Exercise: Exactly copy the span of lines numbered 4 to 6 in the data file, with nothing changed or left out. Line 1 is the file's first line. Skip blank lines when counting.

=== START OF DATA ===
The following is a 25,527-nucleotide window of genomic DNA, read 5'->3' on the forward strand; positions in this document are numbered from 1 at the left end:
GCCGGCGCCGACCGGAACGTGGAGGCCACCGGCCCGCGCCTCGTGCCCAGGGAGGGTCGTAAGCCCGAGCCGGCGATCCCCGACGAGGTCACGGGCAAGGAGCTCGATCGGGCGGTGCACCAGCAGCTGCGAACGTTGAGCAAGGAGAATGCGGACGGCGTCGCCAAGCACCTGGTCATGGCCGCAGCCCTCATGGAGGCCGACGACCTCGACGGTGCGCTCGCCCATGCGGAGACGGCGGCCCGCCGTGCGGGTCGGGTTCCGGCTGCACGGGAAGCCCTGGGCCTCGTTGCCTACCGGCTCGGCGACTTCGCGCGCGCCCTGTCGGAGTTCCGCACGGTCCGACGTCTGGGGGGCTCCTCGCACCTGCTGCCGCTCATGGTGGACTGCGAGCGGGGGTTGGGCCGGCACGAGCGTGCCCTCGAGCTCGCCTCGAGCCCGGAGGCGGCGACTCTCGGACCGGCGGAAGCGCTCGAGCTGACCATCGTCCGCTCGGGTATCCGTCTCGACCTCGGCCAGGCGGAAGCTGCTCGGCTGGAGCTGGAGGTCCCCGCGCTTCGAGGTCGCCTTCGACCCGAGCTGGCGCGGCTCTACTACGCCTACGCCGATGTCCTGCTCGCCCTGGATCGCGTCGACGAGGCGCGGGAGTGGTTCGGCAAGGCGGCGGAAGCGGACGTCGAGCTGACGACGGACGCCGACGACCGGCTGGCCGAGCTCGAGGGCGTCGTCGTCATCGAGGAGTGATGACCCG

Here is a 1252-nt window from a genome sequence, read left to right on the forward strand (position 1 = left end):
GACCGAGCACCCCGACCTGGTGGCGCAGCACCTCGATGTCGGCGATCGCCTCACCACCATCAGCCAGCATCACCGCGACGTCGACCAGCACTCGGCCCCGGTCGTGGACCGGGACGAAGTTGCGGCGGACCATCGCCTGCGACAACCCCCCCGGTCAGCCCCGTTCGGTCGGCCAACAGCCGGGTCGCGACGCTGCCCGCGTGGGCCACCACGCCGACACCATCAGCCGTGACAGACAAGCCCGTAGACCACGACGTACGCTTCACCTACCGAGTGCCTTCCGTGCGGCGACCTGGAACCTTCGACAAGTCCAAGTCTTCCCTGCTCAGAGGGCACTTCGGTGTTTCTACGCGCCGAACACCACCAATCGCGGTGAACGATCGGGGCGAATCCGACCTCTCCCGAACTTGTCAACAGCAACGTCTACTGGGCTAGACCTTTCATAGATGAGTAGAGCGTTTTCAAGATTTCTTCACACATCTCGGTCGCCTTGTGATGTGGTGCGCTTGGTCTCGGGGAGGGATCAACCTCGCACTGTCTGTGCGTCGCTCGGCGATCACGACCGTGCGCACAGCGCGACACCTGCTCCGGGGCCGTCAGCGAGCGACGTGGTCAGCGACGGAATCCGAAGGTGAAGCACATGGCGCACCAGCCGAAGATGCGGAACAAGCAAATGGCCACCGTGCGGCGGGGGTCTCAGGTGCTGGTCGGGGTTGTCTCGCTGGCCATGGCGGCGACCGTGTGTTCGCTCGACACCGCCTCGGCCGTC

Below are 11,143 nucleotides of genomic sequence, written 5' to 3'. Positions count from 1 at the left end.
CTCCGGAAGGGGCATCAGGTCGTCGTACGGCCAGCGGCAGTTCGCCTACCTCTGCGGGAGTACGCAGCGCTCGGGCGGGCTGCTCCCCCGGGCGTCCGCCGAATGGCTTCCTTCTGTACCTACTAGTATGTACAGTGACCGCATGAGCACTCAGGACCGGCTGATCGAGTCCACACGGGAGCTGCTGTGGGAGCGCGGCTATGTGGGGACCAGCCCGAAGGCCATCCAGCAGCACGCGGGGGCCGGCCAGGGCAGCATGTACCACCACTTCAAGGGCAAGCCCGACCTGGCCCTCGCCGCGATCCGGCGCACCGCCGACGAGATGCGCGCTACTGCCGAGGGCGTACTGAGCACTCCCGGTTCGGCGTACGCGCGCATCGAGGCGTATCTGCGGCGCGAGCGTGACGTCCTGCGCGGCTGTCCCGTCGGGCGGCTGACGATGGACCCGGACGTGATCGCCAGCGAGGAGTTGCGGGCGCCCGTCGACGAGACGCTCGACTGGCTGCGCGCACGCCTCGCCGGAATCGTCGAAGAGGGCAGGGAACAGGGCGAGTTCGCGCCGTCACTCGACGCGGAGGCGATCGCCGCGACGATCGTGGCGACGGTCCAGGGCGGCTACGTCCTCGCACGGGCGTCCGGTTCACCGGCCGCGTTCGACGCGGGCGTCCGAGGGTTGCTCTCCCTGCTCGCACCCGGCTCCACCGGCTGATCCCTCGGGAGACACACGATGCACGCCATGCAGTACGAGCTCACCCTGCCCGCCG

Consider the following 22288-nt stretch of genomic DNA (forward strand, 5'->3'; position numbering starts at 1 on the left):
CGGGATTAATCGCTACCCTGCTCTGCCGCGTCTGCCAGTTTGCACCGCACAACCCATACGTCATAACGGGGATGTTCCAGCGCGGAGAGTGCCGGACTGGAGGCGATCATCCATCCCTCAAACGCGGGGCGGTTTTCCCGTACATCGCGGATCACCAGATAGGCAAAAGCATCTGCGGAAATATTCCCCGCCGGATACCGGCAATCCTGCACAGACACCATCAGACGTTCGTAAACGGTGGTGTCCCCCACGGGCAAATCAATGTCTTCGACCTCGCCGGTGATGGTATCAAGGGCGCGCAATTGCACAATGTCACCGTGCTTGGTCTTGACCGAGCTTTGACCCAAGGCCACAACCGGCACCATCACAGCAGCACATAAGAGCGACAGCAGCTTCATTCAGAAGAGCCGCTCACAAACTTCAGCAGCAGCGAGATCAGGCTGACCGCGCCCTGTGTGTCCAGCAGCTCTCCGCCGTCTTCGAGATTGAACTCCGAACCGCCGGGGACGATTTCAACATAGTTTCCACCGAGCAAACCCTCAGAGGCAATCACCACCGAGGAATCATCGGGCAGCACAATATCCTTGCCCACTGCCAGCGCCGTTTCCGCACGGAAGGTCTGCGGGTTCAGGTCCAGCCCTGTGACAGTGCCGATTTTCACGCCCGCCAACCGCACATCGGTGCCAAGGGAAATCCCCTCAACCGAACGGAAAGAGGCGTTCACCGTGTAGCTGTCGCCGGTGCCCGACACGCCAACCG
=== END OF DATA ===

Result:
GACCGAGCACCCCGACCTGGTGGCGCAGCACCTCGATGTCGGCGATCGCCTCACCACCATCAGCCAGCATCACCGCGACGTCGACCAGCACTCGGCCCCGGTCGTGGACCGGGACGAAGTTGCGGCGGACCATCGCCTGCGACAACCCCCCCGGTCAGCCCCGTTCGGTCGGCCAACAGCCGGGTCGCGACGCTGCCCGCGTGGGCCACCACGCCGACACCATCAGCCGTGACAGACAAGCCCGTAGACCACGACGTACGCTTCACCTACCGAGTGCCTTCCGTGCGGCGACCTGGAACCTTCGACAAGTCCAAGTCTTCCCTGCTCAGAGGGCACTTCGGTGTTTCTACGCGCCGAACACCACCAATCGCGGTGAACGATCGGGGCGAATCCGACCTCTCCCGAACTTGTCAACAGCAACGTCTACTGGGCTAGACCTTTCATAGATGAGTAGAGCGTTTTCAAGATTTCTTCACACATCTCGGTCGCCTTGTGATGTGGTGCGCTTGGTCTCGGGGAGGGATCAACCTCGCACTGTCTGTGCGTCGCTCGGCGATCACGACCGTGCGCACAGCGCGACACCTGCTCCGGGGCCGTCAGCGAGCGACGTGGTCAGCGACGGAATCCGAAGGTGAAGCACATGGCGCACCAGCCGAAGATGCGGAACAAGCAAATGGCCACCGTGCGGCGGGGGTCTCAGGTGCTGGTCGGGGTTGTCTCGCTGGCCATGGCGGCGACCGTGTGTTCGCTCGACACCGCCTCGGCCGTC

Below are 11,143 nucleotides of genomic sequence, written 5' to 3'. Positions count from 1 at the left end.
CTCCGGAAGGGGCATCAGGTCGTCGTACGGCCAGCGGCAGTTCGCCTACCTCTGCGGGAGTACGCAGCGCTCGGGCGGGCTGCTCCCCCGGGCGTCCGCCGAATGGCTTCCTTCTGTACCTACTAGTATGTACAGTGACCGCATGAGCACTCAGGACCGGCTGATCGAGTCCACACGGGAGCTGCTGTGGGAGCGCGGCTATGTGGGGACCAGCCCGAAGGCCATCCAGCAGCACGCGGGGGCCGGCCAGGGCAGCATGTACCACCACTTCAAGGGCAAGCCCGACCTGGCCCTCGCCGCGATCCGGCGCACCGCCGACGAGATGCGCGCTACTGCCGAGGGCGTACTGAGCACTCCCGGTTCGGCGTACGCGCGCATCGAGGCGTATCTGCGGCGCGAGCGTGACGTCCTGCGCGGCTGTCCCGTCGGGCGGCTGACGATGGACCCGGACGTGATCGCCAGCGAGGAGTTGCGGGCGCCCGTCGACGAGACGCTCGACTGGCTGCGCGCACGCCTCGCCGGAATCGTCGAAGAGGGCAGGGAACAGGGCGAGTTCGCGCCGTCACTCGACGCGGAGGCGATCGCCGCGACGATCGTGGCGACGGTCCAGGGCGGCTACGTCCTCGCACGGGCGTCCGGTTCACCGGCCGCGTTCGACGCGGGCGTCCGAGGGTTGCTCTCCCTGCTCGCACCCGGCTCCACCGGCTGATCCCTCGGGAGACACACGATGCACGCCATGCAGTACGAGCTCACCCTGCCCGCCG